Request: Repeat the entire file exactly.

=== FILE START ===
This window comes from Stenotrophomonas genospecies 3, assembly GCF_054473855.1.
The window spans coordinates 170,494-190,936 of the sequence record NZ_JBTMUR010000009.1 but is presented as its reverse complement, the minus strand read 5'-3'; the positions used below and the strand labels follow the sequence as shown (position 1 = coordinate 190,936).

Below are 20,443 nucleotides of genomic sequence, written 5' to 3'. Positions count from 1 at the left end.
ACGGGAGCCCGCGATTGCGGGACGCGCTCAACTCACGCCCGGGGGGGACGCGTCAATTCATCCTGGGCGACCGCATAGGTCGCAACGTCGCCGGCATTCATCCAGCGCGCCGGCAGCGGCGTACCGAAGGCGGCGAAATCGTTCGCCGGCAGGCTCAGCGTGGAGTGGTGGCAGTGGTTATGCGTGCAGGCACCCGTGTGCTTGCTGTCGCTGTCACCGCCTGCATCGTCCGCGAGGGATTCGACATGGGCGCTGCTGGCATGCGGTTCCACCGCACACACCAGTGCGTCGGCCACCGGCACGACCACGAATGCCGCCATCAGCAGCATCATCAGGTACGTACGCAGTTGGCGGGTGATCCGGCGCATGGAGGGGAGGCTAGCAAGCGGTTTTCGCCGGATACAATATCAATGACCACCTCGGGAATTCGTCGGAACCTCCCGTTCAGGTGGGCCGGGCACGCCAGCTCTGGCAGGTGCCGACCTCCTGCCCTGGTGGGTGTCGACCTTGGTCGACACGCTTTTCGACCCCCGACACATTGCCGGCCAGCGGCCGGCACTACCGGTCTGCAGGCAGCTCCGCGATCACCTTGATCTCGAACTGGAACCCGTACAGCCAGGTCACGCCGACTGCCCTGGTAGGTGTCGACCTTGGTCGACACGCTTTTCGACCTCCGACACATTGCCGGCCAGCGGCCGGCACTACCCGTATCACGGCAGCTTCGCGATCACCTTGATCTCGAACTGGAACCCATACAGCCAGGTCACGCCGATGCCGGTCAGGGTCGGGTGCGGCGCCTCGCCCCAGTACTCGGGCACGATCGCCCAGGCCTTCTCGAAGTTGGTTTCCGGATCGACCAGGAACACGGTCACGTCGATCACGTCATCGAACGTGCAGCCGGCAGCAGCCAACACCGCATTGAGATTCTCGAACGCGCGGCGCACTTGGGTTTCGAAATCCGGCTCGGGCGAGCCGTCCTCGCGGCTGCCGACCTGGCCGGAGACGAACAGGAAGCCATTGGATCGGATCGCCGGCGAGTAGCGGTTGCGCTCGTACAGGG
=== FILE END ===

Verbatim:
This window comes from Stenotrophomonas genospecies 3, assembly GCF_054473855.1.
The window spans coordinates 170,494-190,936 of the sequence record NZ_JBTMUR010000009.1 but is presented as its reverse complement, the minus strand read 5'-3'; the positions used below and the strand labels follow the sequence as shown (position 1 = coordinate 190,936).

Below are 20,443 nucleotides of genomic sequence, written 5' to 3'. Positions count from 1 at the left end.
ACGGGAGCCCGCGATTGCGGGACGCGCTCAACTCACGCCCGGGGGGGACGCGTCAATTCATCCTGGGCGACCGCATAGGTCGCAACGTCGCCGGCATTCATCCAGCGCGCCGGCAGCGGCGTACCGAAGGCGGCGAAATCGTTCGCCGGCAGGCTCAGCGTGGAGTGGTGGCAGTGGTTATGCGTGCAGGCACCCGTGTGCTTGCTGTCGCTGTCACCGCCTGCATCGTCCGCGAGGGATTCGACATGGGCGCTGCTGGCATGCGGTTCCACCGCACACACCAGTGCGTCGGCCACCGGCACGACCACGAATGCCGCCATCAGCAGCATCATCAGGTACGTACGCAGTTGGCGGGTGATCCGGCGCATGGAGGGGAGGCTAGCAAGCGGTTTTCGCCGGATACAATATCAATGACCACCTCGGGAATTCGTCGGAACCTCCCGTTCAGGTGGGCCGGGCACGCCAGCTCTGGCAGGTGCCGACCTCCTGCCCTGGTGGGTGTCGACCTTGGTCGACACGCTTTTCGACCCCCGACACATTGCCGGCCAGCGGCCGGCACTACCGGTCTGCAGGCAGCTCCGCGATCACCTTGATCTCGAACTGGAACCCGTACAGCCAGGTCACGCCGACTGCCCTGGTAGGTGTCGACCTTGGTCGACACGCTTTTCGACCTCCGACACATTGCCGGCCAGCGGCCGGCACTACCCGTATCACGGCAGCTTCGCGATCACCTTGATCTCGAACTGGAACCCATACAGCCAGGTCACGCCGATGCCGGTCAGGGTCGGGTGCGGCGCCTCGCCCCAGTACTCGGGCACGATCGCCCAGGCCTTCTCGAAGTTGGTTTCCGGATCGACCAGGAACACGGTCACGTCGATCACGTCATCGAACGTGCAGCCGGCAGCAGCCAACACCGCATTGAGATTCTCGAACGCGCGGCGCACTTGGGTTTCGAAATCCGGCTCGGGCGAGCCGTCCTCGCGGCTGCCGACCTGGCCGGAGACGAACAGGAAGCCATTGGATCGGATCGCCGGCGAGTAGCGGTTGCGCTCGTACAGGG